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GOP airs gripes to financial oversight panel

Republicans aired long-running gripes to regulators Tuesday about a panel created to monitor the most powerful forces in financial markets.

The Financial Stability Oversight Council was created to gather top financial regulators from across the federal government in one place to discuss broad risks to the financial system.

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But Republicans heaped scorn on the group as too powerful and excessively opaque at a hearing Tuesday, as the GOP pushes legislation to limit its ability to impose tougher rules on large financial institutions.

The House Financial Services Committee heard testimony from eight members of the 10-person panel, including the heads of major regulators like the Securities and Exchange Commission, Commodity Futures Trading Commission and Federal Deposit Insurance Corporation.

The panel has pushed legislation in the past that would alter the FSOC’s operations, making more of its operations transparent and placing additional limits on its powers. And that message continued Tuesday, as Republicans heaped criticism on the panel’s efforts.

Chairman Jeb Hensarling (R-Texas) opened the hearing by calling the FSOC one of the most powerful and least accountable agencies in the federal government, and said reform of the panel is “paramount.”

"FSOC typifies not only the shadow regulatory system but also the unfair Washington system that Americans have come to fear and loathe," he said.

Republicans have pushed several bills that would alter FSOC operations. One of the most significant would raise the threshold for what constitutes a “systemically significant” firm bearing stricter oversight.

Currently, the FSOC automatically grants such a status to institutions with over $50 billion in assets, but GOP legislation in the Senate would raise that to $500 billion.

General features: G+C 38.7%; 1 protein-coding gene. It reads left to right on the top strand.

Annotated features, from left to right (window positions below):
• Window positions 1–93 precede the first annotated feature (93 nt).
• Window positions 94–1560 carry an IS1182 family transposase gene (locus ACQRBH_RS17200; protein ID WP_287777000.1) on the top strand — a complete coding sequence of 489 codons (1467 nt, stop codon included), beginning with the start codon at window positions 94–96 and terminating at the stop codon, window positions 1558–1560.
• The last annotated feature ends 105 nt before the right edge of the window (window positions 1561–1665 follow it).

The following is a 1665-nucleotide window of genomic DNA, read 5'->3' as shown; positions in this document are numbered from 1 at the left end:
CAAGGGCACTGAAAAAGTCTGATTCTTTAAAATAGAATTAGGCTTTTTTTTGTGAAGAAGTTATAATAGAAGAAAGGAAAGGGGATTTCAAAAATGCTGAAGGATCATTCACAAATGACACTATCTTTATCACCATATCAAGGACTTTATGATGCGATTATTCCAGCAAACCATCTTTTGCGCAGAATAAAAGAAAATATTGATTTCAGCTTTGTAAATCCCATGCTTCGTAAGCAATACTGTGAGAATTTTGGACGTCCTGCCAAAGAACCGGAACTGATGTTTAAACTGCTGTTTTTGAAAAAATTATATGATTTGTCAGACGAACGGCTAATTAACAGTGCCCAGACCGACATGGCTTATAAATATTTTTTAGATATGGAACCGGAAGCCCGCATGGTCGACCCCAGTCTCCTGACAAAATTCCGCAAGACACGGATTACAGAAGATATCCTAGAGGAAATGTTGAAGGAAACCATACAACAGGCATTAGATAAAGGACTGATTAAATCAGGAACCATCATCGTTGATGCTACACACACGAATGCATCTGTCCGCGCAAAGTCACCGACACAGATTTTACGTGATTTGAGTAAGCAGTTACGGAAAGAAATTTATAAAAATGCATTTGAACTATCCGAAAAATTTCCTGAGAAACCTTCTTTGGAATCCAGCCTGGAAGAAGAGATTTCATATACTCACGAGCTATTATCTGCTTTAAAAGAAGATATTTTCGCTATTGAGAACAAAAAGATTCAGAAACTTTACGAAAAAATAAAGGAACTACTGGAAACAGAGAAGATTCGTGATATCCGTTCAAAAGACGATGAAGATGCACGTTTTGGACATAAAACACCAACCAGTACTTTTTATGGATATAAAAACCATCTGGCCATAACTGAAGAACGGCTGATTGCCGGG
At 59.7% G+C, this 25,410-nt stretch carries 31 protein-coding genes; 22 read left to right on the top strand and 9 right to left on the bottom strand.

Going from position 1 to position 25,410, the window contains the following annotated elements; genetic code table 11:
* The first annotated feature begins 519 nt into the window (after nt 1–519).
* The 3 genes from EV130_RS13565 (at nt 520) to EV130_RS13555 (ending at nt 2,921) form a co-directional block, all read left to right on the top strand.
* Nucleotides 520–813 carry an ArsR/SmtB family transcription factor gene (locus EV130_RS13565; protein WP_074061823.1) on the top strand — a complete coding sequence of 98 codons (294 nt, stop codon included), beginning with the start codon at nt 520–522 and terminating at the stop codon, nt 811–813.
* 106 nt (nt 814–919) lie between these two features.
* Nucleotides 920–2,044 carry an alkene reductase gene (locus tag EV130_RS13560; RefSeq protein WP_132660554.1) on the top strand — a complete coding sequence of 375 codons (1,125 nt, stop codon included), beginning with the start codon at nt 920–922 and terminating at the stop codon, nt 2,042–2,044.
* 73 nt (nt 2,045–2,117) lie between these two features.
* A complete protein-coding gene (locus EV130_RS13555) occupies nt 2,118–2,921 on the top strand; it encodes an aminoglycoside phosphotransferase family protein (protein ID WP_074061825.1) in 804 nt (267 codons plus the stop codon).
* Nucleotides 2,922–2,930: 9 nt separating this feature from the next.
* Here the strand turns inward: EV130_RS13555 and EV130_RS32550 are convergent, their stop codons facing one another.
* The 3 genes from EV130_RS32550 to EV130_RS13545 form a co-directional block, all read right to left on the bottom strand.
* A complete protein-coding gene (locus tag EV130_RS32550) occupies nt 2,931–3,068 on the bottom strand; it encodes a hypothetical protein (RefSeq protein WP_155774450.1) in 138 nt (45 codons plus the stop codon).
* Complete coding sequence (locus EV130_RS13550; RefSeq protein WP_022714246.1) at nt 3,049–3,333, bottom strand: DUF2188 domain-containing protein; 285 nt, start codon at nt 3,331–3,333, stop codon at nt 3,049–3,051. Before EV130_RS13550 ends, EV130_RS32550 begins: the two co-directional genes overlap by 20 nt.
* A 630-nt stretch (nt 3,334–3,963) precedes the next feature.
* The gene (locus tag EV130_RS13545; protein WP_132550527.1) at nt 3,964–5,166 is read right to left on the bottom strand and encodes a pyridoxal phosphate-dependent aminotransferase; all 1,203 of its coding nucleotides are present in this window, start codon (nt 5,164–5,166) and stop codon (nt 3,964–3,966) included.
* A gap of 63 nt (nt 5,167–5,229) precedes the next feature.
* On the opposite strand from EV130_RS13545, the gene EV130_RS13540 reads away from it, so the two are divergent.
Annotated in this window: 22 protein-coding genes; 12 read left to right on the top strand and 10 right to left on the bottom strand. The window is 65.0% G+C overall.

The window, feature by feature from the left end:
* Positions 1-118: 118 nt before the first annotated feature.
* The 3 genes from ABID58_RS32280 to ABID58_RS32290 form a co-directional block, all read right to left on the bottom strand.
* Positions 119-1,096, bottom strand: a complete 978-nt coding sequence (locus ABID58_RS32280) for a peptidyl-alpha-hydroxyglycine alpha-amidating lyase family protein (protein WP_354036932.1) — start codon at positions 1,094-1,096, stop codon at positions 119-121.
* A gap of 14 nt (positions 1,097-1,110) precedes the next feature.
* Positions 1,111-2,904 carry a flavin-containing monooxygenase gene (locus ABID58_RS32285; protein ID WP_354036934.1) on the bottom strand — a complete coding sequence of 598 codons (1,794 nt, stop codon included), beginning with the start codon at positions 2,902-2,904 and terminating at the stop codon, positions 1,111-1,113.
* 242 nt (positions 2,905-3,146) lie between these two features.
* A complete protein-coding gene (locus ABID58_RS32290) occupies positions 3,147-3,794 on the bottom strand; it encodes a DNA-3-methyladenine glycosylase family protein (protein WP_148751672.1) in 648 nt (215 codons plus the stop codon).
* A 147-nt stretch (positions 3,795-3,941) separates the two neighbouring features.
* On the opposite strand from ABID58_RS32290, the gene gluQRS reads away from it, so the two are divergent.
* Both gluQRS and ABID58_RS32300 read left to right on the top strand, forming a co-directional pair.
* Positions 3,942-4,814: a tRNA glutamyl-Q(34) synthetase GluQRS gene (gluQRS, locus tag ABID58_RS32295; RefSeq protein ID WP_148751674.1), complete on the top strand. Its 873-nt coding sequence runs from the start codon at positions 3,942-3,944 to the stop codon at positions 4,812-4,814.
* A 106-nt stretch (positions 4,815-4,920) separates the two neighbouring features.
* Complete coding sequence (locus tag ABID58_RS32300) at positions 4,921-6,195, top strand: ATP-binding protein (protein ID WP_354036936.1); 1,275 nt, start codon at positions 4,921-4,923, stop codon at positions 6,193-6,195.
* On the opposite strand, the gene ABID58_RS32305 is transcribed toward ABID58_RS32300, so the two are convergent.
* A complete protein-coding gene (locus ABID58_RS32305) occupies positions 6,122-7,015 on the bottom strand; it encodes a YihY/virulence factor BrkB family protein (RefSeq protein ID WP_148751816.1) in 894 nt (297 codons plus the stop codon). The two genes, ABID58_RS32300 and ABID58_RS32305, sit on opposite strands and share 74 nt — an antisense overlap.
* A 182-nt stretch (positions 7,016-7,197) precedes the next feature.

Such efforts have faced significant Democratic opposition, and the White House has been consistent in opposing efforts to rework portions of Dodd-Frank, one of its landmark legislative achievements.

Tuesday’s hearing followed a path similar to many hearings regarding significant portions of that 2010 law, as Republicans highlighted their critiques with the overhaul and Democrats sought to defend it.

Rep. Maxine Waters (D-Calif.) the top Democrat on the panel, accused her GOP colleagues of a “convenient case of amnesia” on the topic, arguing that the financial crisis proved the need for specific oversight of systemically important institutions.

While several top regulators testified at Tuesday’s hearing, two of the panel’s biggest names — Treasury Secretary Jack LewJacob (Jack) Joseph LewThe Hill's Morning Report - Biden argues for legislative patience, urgent action amid crisis On The Money: Senate confirms Yellen as first female Treasury secretary | Biden says he's open to tighter income limits for stimulus checks | Administration will look to expedite getting Tubman on bill Sorry Mr. Jackson, Tubman on the is real MORE and Federal Reserve Chairwoman Janet Yellen — did not testify.